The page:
Reef to Reef the New MTB Tradition
Reef to Reef the New MTB Tradition
Home to the UCI Mountain Bike World Championship in 1996 and 2017 and the iconic Triple R, Cairns has earned itself the reputation as one of the premier MTB locations on the planet. Building on the World Championship legacy and continuing the region’s tradition is the latest addition to the domestic MTB calendar the four stage Reef to Reef.
One of two course managers responsible for the stunning, diverse and challenging Reef to Reef trails is local MTB club member Frank Falappi, who attributes discovering the joy of mountain biking to his wife.
“I asked my wife if I could buy a motor bike to race moto cross and she said ‘No’, so I asked if I could buy a mountain bike and ride and she was happy to go along with that and here I am,” he laughed. “That was in 1994/95 when I was in Townsville I bought a rigid bike and just used to ride around the trails around the back of my place. I ran into some local riders in town who were riding out the back of Mt Louisa. At that time I didn’t even know the World Championships was on in Cairns but there seemed to be all these guys into it and I thought it was great. It wasn’t until I moved to Cairns in 1997 that I realized what I had missed.”
“From about 1998 onwards I got involved with the Cairns Mountain Bike Club as a member and a rider and I would go out on trail days and do social rides. That sort of continued until 2009/10 when somehow I got conned into becoming club President and that lasted till 2016 till I handed that baton over to Craig (Nissen). We got really motivated and set some big goals and ended up with two World Cups and the second World Championship, our trails rebuilt and MTB parks springing up all over the region. It was a really good time and it is just keeps getting better.”
The local MTB community has been keen to keep the momentum and further cement the region’s position and Frank sees the inaugural Reef to Reef as an important next step and is delighted to be involved.
“This is something that this area has been wanting for years and people have talked about creating our own four day stage race. We all had a vision that the World Champs would leave a legacy, that was missed in 1996, I don’t think the powers that be understood the passion and the culture that mountain biking has in the area, what it could do for them and how local tourism was being invigorated by mountain biking around the world.”
“When the crew from IRONMAN walked in and said they were going to create Reef to Reef we were excited and we knew we had to be a part of it. This is what we were looking for, this is the legacy we wanted, this is what we wanted to evolve from hosting the World Championships and the World Cups to remind people about Cairns and encourage them to return.”
“We have such a diverse and beautiful area to ride. I live in Mt Molloy now which is where stage three and four are and we switch from rural cattle farms and within a blink of an eye, literally a blink of an eye, you ride down a trail and it turns into dense rainforest. This sort of stage racing is perfect because it really markets our region to those people who want an adventure and want to go and ride and enjoy what Tropical North Queensland has to offer,” he said.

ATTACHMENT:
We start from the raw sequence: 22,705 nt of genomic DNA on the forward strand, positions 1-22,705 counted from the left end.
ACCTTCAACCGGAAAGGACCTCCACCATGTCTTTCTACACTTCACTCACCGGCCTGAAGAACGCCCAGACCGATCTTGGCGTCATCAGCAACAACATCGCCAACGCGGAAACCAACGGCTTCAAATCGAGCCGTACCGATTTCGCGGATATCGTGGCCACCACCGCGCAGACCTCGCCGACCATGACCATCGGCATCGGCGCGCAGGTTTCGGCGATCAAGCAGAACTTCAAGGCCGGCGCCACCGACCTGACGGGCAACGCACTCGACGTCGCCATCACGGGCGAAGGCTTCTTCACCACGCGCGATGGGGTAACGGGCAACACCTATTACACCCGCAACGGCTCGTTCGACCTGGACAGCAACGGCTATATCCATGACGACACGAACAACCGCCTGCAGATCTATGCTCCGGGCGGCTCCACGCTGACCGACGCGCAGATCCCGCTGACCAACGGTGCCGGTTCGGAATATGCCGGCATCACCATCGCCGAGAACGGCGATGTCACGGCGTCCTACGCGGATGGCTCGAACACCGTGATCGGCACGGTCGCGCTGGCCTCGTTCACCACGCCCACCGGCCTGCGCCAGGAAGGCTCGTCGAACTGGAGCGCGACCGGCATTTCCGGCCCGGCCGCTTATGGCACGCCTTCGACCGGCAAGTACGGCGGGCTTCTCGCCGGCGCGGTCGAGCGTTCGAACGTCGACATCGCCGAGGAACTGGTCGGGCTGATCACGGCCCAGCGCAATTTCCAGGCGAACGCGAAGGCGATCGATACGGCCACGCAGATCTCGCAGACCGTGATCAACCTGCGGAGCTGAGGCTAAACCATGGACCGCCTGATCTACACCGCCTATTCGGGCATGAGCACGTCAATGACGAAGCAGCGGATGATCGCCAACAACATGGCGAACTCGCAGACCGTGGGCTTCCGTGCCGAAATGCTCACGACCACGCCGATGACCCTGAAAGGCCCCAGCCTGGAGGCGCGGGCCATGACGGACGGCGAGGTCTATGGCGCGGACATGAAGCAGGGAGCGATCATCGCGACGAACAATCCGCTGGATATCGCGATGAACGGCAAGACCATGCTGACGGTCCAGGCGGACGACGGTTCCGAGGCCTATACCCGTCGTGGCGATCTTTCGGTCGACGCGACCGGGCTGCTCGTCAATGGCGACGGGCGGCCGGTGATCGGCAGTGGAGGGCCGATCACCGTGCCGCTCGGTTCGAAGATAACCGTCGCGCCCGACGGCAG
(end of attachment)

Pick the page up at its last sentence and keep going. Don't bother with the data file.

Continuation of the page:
Frank said the Reef to Reef courses are deceptively tough but loads of fun and an incredible journey around the region.
“It will be diverse, it will test you, it will be technical but it will be inviting. The whole area just keeps inviting you to keep going. You are riding along and you are constantly wondering what is around the next corner, what is going to happen next.”
“I think the teams racing is great. When you think about the opportunities around qualifying for Cape Epic I think It is a fantastic thing. I have ridden solo and I have ridden teams and found teams just as, if not, more enjoyable because it was a shared experience. The team dynamic is really good and it has always added to the fun of what I have done. You can MTB on your own but it is not as near as much fun as when you drop into the same descent or ride through the same piece of trail with someone else and then talk trash about the day’s riding over a beer.”
Working as a course manager (with current club President Craig Nissen) hasn’t allowed Frank as much time to train as he would like but he gets great satisfaction in providing trails that have the riders beaming with delight.
“I haven’t done as much riding as I would like too. My riding has been contained to one hour slots on the bike here and there with the odd long ride that trashes my legs. I have been out riding, stopping, looking at areas I need to tidy up or need to mark differently or where I am going to have marshals, just fine tuning, cutting sections out, putting new sections in, re-mapping sections to see if it flows better things like that. I have been getting a little bit of fitness out of it but I haven’t been training specifically.”
“I can’t really speak for Craig but I do know he gets a lot of satisfaction, as do I, in putting on a good event and seeing the riders enjoy the event. ‘Did you have fun? Yes, you did then that is all I really care about. The fact that they rode it, they talk about it and can’t stop talking about it, that is how we know they appreciate it and that’s awesome.
Frank does always stress to the riders of the importance of saying thank you to the team of volunteers as they ride past.
“The vollies are the hard workers and the backbone of every event. I get to do stuff and ride around trails and that sort of thing but the vollies are asked to stand in the middle of nowhere just so other people can ride past them laughing and having a great time. Some of them would love to be out there themselves but they also get a similar sort of satisfaction seeing the riders enjoying themselves,” he said.